Monday, September 21, 2009

2009-2010 Previews -- Forwards: Brooks Laich

Brooks Laich

Theme: “A hero is no braver than an ordinary man, but he is brave five minutes longer.”

In the first year after the lockout, Brooks Laich skated in 73 games for the Caps and finished 7-14-21, minus-9 for a team that finished 14th in the East with 70 standings points. Folks might have been forgiven if they thought that an 11-minute-a-night forward who was ninth among forwards in scoring wasn’t quite a bargain for trading away an icon like Peter Bondra.

Fast forward to 2008-2009, and a Brooks Laich who finished 23-30-53, minus-1. He became an important cog on the Capitals’ power play (9-15-24, third among forwards in power play scoring) and was otherwise something of a jack-of-all-trades, finishing with a 51 percent faceoff winning percentage, 99 hits, 44 takeaways, and three game-winning goals. Laich, if not quite earning super hero status, was turned into a local “Chuck Norris” type for his 17 minutes a game of derring-do. Perhaps not enough to have fans ask, “Peter who?”, but enough so that fans weren’t grumbling about the Laich-for-Bondra trade in 2004.

Let’s play a little game called, “Which is Which?” We’ll compare two players, and you tell us which is which? Player 1 is 25 years old, and his season went 23-30-53, -1. He had a 51.1 percent faceoff winning percentage, 99 hits, 44 takeaways, and three game-winning goals in 82 games. Player 2 is 26 years old, and his season also went 23-30-53. He was a minus-9, had a 53.8 percent faceoff winning percentage, had 20 hits, 20 takeaways, and had five game-winning goals.

Which is which?

OK… you probably figured out that Player 1 is Brooks Laich last year. But Player 2 was a 26-year old Chris Drury playing for Calgary in 2002-2003. It was by no means Drury’s best year, and we’re not submitting a comparable for a $7 million arbitration award on Laich’s behalf, either. But it does suggest that Laich is one of those “under the radar” guys who has become quite an important cog in the Caps’ skating machine.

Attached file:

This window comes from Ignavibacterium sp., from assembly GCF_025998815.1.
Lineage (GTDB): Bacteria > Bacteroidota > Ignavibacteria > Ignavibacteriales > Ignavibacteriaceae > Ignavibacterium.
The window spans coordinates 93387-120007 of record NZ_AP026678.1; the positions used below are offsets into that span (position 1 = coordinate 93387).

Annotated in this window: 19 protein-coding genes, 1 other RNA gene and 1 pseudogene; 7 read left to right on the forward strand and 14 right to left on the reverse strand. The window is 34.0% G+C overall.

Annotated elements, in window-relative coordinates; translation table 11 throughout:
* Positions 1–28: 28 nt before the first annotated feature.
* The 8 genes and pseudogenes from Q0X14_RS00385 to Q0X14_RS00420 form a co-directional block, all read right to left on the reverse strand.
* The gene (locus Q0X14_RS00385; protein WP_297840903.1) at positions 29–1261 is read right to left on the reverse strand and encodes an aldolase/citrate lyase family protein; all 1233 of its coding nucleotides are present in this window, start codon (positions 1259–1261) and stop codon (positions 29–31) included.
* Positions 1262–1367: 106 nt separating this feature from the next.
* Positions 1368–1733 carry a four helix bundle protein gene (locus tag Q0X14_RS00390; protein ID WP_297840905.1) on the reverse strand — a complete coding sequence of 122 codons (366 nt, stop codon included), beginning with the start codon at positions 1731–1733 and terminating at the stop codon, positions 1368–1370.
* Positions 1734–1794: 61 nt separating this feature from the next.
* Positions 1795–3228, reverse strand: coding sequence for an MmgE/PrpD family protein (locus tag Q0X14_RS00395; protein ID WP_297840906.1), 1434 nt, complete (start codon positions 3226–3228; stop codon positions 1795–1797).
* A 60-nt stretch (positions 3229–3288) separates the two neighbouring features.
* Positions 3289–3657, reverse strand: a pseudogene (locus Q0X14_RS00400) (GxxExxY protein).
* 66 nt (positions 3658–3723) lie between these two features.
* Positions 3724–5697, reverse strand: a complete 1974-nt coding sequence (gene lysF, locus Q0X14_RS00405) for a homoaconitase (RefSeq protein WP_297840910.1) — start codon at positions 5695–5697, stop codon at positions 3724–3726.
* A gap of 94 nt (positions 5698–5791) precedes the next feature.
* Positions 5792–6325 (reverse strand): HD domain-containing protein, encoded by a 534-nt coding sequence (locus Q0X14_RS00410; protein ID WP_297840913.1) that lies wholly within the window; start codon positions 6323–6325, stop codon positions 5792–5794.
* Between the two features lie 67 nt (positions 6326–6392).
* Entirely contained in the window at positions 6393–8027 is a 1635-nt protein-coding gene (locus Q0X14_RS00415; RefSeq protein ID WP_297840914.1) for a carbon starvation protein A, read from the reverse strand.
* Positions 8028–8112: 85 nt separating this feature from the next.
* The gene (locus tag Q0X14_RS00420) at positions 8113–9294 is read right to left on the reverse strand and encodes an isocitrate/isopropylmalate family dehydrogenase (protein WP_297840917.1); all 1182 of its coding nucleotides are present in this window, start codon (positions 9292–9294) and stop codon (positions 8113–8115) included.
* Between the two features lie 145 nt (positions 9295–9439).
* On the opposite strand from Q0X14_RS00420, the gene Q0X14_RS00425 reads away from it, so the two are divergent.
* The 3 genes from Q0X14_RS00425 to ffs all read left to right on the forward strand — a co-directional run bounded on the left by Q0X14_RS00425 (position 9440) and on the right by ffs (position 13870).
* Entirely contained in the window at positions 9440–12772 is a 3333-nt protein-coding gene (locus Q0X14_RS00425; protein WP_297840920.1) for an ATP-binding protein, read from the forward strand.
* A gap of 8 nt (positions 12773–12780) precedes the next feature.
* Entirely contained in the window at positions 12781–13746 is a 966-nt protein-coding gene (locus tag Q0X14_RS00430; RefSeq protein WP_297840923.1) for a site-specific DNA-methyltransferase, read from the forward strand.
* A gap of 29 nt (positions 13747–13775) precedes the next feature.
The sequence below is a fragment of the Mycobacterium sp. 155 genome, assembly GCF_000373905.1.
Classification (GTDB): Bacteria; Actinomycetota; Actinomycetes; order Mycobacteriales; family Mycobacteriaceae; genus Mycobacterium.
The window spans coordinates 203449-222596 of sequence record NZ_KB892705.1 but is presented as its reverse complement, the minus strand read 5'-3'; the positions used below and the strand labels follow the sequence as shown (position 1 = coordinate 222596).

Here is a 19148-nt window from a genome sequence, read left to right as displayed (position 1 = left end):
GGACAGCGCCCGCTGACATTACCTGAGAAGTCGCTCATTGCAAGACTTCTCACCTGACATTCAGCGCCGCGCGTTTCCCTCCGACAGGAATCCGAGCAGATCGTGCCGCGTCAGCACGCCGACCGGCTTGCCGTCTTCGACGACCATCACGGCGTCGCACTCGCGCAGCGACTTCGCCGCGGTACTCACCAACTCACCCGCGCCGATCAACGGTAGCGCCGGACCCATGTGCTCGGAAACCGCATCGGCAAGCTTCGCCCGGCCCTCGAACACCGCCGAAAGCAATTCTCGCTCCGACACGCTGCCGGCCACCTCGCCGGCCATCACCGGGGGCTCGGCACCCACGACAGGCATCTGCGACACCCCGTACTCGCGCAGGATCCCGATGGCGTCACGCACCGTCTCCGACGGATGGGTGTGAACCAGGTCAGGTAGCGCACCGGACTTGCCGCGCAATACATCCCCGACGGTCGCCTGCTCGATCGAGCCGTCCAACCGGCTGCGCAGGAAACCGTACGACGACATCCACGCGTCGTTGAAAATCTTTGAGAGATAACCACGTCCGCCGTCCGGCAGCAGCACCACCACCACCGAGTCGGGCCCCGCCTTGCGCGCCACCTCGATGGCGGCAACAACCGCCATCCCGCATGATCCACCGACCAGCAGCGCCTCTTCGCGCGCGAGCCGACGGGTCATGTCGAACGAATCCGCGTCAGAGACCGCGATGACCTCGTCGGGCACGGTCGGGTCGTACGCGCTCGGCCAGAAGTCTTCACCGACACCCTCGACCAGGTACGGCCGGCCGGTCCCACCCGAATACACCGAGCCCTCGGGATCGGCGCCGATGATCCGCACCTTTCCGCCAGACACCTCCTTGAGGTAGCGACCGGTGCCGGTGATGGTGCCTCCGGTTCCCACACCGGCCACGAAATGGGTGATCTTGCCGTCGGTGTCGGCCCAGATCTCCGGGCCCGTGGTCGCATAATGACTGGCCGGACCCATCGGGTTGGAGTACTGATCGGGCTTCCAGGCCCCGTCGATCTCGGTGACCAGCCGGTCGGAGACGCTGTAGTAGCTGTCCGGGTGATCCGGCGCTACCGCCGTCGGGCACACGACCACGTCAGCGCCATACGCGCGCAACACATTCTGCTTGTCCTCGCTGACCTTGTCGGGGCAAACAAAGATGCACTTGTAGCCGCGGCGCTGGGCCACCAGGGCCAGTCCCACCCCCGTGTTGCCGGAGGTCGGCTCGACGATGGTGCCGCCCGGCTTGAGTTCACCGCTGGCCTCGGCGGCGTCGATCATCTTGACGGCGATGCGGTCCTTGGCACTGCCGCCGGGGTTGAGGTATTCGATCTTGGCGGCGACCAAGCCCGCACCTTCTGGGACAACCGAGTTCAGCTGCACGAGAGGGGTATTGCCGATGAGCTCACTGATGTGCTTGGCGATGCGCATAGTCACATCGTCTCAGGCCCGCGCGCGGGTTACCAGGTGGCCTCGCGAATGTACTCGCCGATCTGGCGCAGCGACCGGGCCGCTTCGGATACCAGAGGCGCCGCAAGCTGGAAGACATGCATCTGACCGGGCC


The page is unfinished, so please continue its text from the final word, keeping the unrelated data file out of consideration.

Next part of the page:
With Laich’s increase in ice time has come progress. In each of the last four seasons, Laich has played in at least 73 games (82 in each of the last two), and in them…

- His goals have improved from 7 in 2005-2006 to 23 last year
- His assists have improved from 14 to 30
- His points have improved from 21 to 53
- His plus/minus (mirroring the improvement of the team) has improved from minus-9 to minus-1
- His power play goals have improved from one to nine
- His game-winners have improved from one to three (although he did have four in 2007-2008)
- His faceoff wins have improved from 49.7 percent to 51.1 percent
- Hits are up from 50 to 99
- Blocked shots are up from 28 to 42
- Takeaways are up from 28 to 44 (ok, so are giveaways – from 24 to 49… nobody is perfect)
- Shots on goal are up from 118 to 185

Fearless: You’d be hard pressed to find so uniform and significant an improvement among any of the Capitals over the past four years. But cuz… when you did that “Rebuild: Reloaded” thing a year ago, you only gave the trade a revised grade of B-plus. Are you going to reconsider that grade?

Cheerless: Geez, even I can’t find much wrong here. He’s better’n a double value store coupon. He makes $2.1 million this year. Some other guys in that neighborhood include Doug Weight, Trent Hunter, Jeff Halpern, Steve Bernier, and Darcy Tucker (is he still in this league?). Are any of those guys as productive or as versatile as Laich?

In the end:

Laich is entering his prime. He’s been mentioned in a few places as future captain material on this team. He’s also approaching his prime earning years (he is an unrestricted free agent after the 2010-2011 season). So for now, he remains a bargain. We don’t think he’s going to match last year’s career highs in offensive production, mainly because Mike Knuble seems likely to get some of those power play points that Laich got last year (and add to that total). But that won’t make Laich any less effective.

Laich can play any of the forward positions on either a scoring line (say, as right wing on the second line) or a checking line. He can take faceoffs; he can kill penalties (he trailed only David Steckel and Boyd Gordon in PK time last year among forwards). Last year, only Sergei Fedorov among centers faced a higher quality of competition at five-on-five, according to He was sixth among all forwards in goal differential/60 minutes, on versus off the ice at 5-on-5 (+0.45).

Laich has made the most of the extra six minutes of ice time he took last year over that which he skated in 2005-2006. He has become a solid 16-18 minute a night player whose continued effectiveness will be an important ingredient in the Caps upcoming season. If he can continue to exhibit that “extra five minutes” of bravery – or at least effectiveness – then Laich might be Ralph Waldo Emerson's definition of a hero, and the Caps should go deep into the spring.


80 games, 18-27-45, +1

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